A lack of skills and uncertainty over how to gain value from Hadoop are among the main reasons many businesses are still avoiding the technology when looking for big data analytics solutions.

This is according to a new survey from Gartner, which revealed more than half of businesses (54 per cent) currently have no plans to invest in Hadoop, while only 18 per cent expect to adopt the technology within the next two years.

Only a quarter of respondents (26 per cent) say they are either deploying, piloting or experimenting with the technology at the moment. When asked why they were not seeking to invest, several IT professionals stated that it is not a priority, while some companies believed Hadoop is 'overkill' for the problems they face, which Gartner said implies there are worries that the costs of implementing it will be too high relative to the expected benefit.

A key issue was a skill gap within organisations, with 57 per cent of respondents identifying this as a barrier to Hadoop adoption. Meanwhile, almost half of professionals (49 per cent) stated they were having difficulty figuring out how to derive value from the platform.

Gartner observed that the absence of skills has long been a blocker and, while tools are improving to address this issue, today's solutions primarily support highly-skilled users. The research firm estimated it would be two to three years before this challenge is fully addressed.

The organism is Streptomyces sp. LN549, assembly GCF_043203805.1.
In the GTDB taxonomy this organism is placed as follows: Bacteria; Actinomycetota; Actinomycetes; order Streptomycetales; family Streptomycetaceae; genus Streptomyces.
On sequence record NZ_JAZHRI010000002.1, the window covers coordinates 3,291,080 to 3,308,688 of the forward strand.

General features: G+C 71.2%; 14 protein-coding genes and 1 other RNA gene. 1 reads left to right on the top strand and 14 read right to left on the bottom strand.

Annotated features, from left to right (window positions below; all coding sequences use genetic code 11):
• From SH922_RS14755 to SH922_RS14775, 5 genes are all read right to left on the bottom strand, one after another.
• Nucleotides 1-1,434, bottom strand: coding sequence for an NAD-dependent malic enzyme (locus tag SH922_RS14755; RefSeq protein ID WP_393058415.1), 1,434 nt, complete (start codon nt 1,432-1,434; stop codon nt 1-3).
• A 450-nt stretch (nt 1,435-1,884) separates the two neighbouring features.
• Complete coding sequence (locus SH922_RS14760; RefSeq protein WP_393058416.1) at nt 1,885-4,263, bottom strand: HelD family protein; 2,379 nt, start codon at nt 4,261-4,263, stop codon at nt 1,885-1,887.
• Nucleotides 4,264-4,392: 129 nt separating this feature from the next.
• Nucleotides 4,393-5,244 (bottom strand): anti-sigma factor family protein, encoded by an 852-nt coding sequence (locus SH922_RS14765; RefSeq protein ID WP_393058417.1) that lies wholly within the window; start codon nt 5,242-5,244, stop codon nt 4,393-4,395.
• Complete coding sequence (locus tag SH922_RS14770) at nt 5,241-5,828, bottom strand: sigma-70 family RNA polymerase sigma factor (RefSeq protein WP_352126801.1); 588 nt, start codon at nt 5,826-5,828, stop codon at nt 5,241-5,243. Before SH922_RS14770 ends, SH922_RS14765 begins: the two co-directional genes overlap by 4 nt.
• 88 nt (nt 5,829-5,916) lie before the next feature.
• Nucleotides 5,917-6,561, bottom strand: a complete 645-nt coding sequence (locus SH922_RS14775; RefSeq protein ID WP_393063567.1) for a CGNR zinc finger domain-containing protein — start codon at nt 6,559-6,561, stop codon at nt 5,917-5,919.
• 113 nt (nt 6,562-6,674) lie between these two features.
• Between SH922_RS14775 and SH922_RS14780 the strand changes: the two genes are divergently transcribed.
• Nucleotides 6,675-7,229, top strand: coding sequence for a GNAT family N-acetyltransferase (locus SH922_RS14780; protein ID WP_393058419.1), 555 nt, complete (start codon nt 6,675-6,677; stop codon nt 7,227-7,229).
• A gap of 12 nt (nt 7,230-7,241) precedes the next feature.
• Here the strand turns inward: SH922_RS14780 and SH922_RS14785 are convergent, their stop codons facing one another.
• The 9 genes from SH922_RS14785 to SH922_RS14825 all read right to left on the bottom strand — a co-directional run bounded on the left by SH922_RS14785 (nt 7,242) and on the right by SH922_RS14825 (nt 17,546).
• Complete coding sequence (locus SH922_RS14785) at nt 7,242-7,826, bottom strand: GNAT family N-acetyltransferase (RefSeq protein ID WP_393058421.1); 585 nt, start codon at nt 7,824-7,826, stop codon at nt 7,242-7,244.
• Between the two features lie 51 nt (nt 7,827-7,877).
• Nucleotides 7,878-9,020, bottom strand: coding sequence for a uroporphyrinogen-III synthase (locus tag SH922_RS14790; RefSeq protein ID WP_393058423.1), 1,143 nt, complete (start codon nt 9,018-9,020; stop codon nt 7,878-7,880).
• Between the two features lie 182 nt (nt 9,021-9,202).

Among the firms that have adopted Hadoop solutions, the scale of rollouts remains limited. Some 70 per cent of respondents who are actively piloting or deploying Hadoop report small numbers of users accessing the cluster – having between one and 20 users accessing Hadoop. Surprisingly, four per cent of these businesses reported zero users. 

Nick Heudecker, research director at Gartner, said: "Early Hadoop projects typically involve a small number of users and this no doubt keeps user populations down at this stage of the market.

"Moreover, the Hadoop stack remains unsuitable for simultaneous use by multiple users, also keeping numbers down. Another factor, and possibly the best explanation for the small number of Hadoop users, is the skills shortage."

He added that one of the core value propositions of Hadoop for many users is that it offers a lower-cost option to traditional information infrastructure. However, the low numbers of users relative to the cost of cluster hardware, as well as any software support costs, may mean Hadoop is failing to live up to this promise at the moment. 

Therefore, businesses looking to the technology will need to have a clear plan in place to identify how they will gain a return on investment from it.